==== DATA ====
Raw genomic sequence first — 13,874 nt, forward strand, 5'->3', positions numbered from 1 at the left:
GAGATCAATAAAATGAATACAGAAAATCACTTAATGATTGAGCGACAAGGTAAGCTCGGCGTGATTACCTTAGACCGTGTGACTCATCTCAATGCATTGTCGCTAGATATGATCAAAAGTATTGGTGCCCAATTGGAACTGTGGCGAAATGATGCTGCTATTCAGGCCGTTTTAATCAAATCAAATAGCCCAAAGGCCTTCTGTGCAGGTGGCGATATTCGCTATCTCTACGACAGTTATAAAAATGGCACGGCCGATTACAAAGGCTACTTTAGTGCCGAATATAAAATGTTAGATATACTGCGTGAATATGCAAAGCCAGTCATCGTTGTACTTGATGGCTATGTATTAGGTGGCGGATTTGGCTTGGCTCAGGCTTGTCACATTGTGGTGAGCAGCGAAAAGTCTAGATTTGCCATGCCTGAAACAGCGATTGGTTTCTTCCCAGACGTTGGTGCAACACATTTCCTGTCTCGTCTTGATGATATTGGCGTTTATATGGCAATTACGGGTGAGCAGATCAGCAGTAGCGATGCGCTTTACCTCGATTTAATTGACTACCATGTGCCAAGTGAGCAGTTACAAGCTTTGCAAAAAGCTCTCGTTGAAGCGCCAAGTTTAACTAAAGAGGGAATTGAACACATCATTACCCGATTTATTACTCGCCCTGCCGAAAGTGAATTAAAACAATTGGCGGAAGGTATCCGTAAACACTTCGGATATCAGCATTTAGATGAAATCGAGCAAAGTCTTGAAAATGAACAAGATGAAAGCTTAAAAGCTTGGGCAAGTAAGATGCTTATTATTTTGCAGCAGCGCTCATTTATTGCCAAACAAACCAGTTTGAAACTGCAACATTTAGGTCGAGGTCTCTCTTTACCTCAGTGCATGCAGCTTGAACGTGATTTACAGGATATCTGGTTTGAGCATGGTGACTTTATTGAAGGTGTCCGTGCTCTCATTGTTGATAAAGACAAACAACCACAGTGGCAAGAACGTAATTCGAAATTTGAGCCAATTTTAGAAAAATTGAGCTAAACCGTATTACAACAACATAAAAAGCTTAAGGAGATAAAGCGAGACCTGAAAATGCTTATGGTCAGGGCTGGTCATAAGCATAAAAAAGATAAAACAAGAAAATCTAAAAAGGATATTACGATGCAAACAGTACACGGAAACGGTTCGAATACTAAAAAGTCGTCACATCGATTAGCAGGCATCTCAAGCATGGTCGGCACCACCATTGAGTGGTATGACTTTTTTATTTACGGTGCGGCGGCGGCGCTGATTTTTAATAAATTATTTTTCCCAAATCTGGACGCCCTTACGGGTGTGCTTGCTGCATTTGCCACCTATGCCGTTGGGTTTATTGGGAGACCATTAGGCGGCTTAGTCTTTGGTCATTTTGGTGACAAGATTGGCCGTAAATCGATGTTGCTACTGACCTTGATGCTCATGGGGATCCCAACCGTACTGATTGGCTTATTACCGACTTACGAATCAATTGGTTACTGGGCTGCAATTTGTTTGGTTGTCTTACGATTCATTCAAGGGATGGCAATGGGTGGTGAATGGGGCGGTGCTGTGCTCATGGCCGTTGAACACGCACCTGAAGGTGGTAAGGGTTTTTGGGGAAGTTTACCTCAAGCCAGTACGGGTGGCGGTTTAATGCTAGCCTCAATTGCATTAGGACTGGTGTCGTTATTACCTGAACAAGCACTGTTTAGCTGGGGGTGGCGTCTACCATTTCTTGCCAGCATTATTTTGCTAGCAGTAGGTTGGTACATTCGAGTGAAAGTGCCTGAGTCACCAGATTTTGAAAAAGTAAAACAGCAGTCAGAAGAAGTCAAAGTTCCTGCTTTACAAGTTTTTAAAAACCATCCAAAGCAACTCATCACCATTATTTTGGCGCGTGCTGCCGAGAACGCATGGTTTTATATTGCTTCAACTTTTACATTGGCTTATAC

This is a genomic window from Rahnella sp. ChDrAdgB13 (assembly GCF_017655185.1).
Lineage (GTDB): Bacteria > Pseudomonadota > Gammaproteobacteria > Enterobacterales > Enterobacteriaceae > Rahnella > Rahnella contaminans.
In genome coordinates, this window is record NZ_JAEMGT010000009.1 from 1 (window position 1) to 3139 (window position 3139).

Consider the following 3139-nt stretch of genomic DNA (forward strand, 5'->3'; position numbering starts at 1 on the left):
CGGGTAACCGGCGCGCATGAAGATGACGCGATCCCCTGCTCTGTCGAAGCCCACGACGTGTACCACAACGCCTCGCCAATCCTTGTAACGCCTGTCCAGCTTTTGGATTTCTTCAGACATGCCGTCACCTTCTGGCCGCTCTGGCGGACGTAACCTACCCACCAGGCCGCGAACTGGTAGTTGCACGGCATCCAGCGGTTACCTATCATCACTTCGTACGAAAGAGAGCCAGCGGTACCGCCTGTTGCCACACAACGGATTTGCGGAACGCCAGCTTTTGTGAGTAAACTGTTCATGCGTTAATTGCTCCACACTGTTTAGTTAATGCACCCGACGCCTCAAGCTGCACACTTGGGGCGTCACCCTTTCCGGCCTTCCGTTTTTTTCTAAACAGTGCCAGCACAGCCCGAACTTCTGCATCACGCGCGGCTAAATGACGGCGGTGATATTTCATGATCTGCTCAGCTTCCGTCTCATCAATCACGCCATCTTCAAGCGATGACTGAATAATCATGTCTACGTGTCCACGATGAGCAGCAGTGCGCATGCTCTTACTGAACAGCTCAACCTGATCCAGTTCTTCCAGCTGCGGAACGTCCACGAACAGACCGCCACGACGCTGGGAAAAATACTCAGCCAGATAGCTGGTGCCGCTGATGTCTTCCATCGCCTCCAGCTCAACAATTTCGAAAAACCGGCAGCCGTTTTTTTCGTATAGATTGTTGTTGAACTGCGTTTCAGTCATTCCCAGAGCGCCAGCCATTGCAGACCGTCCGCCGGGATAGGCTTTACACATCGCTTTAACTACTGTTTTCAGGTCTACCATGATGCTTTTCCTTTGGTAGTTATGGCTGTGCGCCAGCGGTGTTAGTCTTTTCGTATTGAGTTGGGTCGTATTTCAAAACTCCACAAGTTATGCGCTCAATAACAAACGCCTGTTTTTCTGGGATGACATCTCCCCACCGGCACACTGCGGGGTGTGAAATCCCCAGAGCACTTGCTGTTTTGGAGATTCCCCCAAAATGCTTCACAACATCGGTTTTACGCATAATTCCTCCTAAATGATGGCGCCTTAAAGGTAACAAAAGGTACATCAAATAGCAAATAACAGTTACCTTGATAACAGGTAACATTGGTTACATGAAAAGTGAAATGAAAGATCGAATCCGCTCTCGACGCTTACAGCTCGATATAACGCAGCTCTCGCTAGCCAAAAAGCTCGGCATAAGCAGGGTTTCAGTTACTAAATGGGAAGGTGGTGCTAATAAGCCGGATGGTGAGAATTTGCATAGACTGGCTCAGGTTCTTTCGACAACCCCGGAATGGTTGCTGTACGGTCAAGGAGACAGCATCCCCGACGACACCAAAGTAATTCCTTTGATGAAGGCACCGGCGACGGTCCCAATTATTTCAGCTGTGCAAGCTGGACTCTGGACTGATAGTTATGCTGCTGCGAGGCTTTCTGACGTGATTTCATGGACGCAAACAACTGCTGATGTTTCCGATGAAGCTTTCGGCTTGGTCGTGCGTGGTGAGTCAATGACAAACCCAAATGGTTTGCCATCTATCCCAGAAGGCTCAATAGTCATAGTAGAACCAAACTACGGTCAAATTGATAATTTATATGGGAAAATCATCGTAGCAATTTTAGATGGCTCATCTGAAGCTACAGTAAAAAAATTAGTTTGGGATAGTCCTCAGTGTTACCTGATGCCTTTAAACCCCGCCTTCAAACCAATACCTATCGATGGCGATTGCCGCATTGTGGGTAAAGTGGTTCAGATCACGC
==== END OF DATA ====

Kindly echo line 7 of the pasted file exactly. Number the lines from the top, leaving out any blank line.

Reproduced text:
CGGGTAACCGGCGCGCATGAAGATGACGCGATCCCCTGCTCTGTCGAAGCCCACGACGTGTACCACAACGCCTCGCCAATCCTTGTAACGCCTGTCCAGCTTTTGGATTTCTTCAGACATGCCGTCACCTTCTGGCCGCTCTGGCGGACGTAACCTACCCACCAGGCCGCGAACTGGTAGTTGCACGGCATCCAGCGGTTACCTATCATCACTTCGTACGAAAGAGAGCCAGCGGTACCGCCTGTTGCCACACAACGGATTTGCGGAACGCCAGCTTTTGTGAGTAAACTGTTCATGCGTTAATTGCTCCACACTGTTTAGTTAATGCACCCGACGCCTCAAGCTGCACACTTGGGGCGTCACCCTTTCCGGCCTTCCGTTTTTTTCTAAACAGTGCCAGCACAGCCCGAACTTCTGCATCACGCGCGGCTAAATGACGGCGGTGATATTTCATGATCTGCTCAGCTTCCGTCTCATCAATCACGCCATCTTCAAGCGATGACTGAATAATCATGTCTACGTGTCCACGATGAGCAGCAGTGCGCATGCTCTTACTGAACAGCTCAACCTGATCCAGTTCTTCCAGCTGCGGAACGTCCACGAACAGACCGCCACGACGCTGGGAAAAATACTCAGCCAGATAGCTGGTGCCGCTGATGTCTTCCATCGCCTCCAGCTCAACAATTTCGAAAAACCGGCAGCCGTTTTTTTCGTATAGATTGTTGTTGAACTGCGTTTCAGTCATTCCCAGAGCGCCAGCCATTGCAGACCGTCCGCCGGGATAGGCTTTACACATCGCTTTAACTACTGTTTTCAGGTCTACCATGATGCTTTTCCTTTGGTAGTTATGGCTGTGCGCCAGCGGTGTTAGTCTTTTCGTATTGAGTTGGGTCGTATTTCAAAACTCCACAAGTTATGCGCTCAATAACAAACGCCTGTTTTTCTGGGATGACATCTCCCCACCGGCACACTGCGGGGTGTGAAATCCCCAGAGCACTTGCTGTTTTGGAGATTCCCCCAAAATGCTTCACAACATCGGTTTTACGCATAATTCCTCCTAAATGATGGCGCCTTAAAGGTAACAAAAGGTACATCAAATAGCAAATAACAGTTACCTTGATAACAGGTAACATTGGTTACATGAAAAGTGAAATGAAAGATCGAATCCGCTCTCGACGCTTACAGCTCGATATAACGCAGCTCTCGCTAGCCAAAAAGCTCGGCATAAGCAGGGTTTCAGTTACTAAATGGGAAGGTGGTGCTAATAAGCCGGATGGTGAGAATTTGCATAGACTGGCTCAGGTTCTTTCGACAACCCCGGAATGGTTGCTGTACGGTCAAGGAGACAGCATCCCCGACGACACCAAAGTAATTCCTTTGATGAAGGCACCGGCGACGGTCCCAATTATTTCAGCTGTGCAAGCTGGACTCTGGACTGATAGTTATGCTGCTGCGAGGCTTTCTGACGTGATTTCATGGACGCAAACAACTGCTGATGTTTCCGATGAAGCTTTCGGCTTGGTCGTGCGTGGTGAGTCAATGACAAACCCAAATGGTTTGCCATCTATCCCAGAAGGCTCAATAGTCATAGTAGAACCAAACTACGGTCAAATTGATAATTTATATGGGAAAATCATCGTAGCAATTTTAGATGGCTCATCTGAAGCTACAGTAAAAAAATTAGTTTGGGATAGTCCTCAGTGTTACCTGATGCCTTTAAACCCCGCCTTCAAACCAATACCTATCGATGGCGATTGCCGCATTGTGGGTAAAGTGGTTCAGATCACGC